California’s growing economy and billions in budget reserves has earned the state a better outlook from one of the key credit ratings agencies.
This sets up the future possibility for California to receive lower interest rates on its debt.
The ratings agency Moody’s Investors Service revised its outlook about the state’s ability to pay back taxpayer-funded bonds from stable to positive, suggesting it could raise the state’s credit rating in a year or two.
“Economically, we’re looking at job growth, GDP growth that’s outpacing many parts of the U.S.,” said Matt Butler, the agency’s lead analyst for California. “Financially we’re looking at very strong revenue growth. And all of that is leading to an increased capacity on the state’s part to bolster its reserve position.”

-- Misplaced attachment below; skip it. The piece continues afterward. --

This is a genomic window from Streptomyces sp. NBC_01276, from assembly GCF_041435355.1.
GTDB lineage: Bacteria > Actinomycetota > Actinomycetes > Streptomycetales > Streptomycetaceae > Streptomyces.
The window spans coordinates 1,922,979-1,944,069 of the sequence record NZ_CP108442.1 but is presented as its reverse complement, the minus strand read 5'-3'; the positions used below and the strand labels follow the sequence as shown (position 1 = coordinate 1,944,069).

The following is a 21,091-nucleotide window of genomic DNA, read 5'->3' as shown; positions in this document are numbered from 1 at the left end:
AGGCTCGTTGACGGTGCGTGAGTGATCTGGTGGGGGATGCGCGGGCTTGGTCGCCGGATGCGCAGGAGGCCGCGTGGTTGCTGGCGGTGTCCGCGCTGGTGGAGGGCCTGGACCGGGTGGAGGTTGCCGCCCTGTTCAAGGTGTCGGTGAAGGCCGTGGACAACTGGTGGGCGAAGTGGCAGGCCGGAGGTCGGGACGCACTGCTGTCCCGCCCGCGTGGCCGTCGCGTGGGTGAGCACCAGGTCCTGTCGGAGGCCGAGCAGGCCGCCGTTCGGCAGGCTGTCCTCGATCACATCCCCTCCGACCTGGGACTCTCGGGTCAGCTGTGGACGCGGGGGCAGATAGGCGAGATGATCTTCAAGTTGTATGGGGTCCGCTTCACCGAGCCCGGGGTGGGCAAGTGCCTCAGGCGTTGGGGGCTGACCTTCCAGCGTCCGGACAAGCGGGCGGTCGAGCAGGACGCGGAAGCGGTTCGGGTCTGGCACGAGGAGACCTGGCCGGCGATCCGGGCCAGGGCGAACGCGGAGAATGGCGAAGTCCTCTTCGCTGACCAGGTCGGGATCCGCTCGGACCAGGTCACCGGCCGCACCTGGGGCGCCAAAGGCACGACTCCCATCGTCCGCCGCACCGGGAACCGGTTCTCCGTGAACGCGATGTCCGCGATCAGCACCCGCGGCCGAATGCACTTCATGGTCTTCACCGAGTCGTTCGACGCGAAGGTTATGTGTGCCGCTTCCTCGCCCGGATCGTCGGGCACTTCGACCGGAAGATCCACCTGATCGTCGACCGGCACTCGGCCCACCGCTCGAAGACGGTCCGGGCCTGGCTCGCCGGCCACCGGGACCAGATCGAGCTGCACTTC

Butler says lawmakers’ use of some of that revenue to fill state reserve funds, in preparation for another recession, helped the state’s revised outlook.
Still, Butler says California’s “Double A 3” rating is ahead of only three other states.
The report from Moody’s says California could receive a credit downgrade in the event of an economic downturn, reductions in health care spending by the Trump administration or significant new debt.
The November ballot will ask voters whether they would like to approve more than $14 billion in new bonds for water projects, children’s hospitals and affordable housing.
If the agency does revise the state’s rating upward in a year or two, California will enjoy its best financial rating since 2001.
California has $87 billion in taxpayer funded debt, according to Moody’s.
The other two major credit ratings agencies, Standard & Poor’s and Fitch, have upgraded California’s general obligation bond rating in the past two years.
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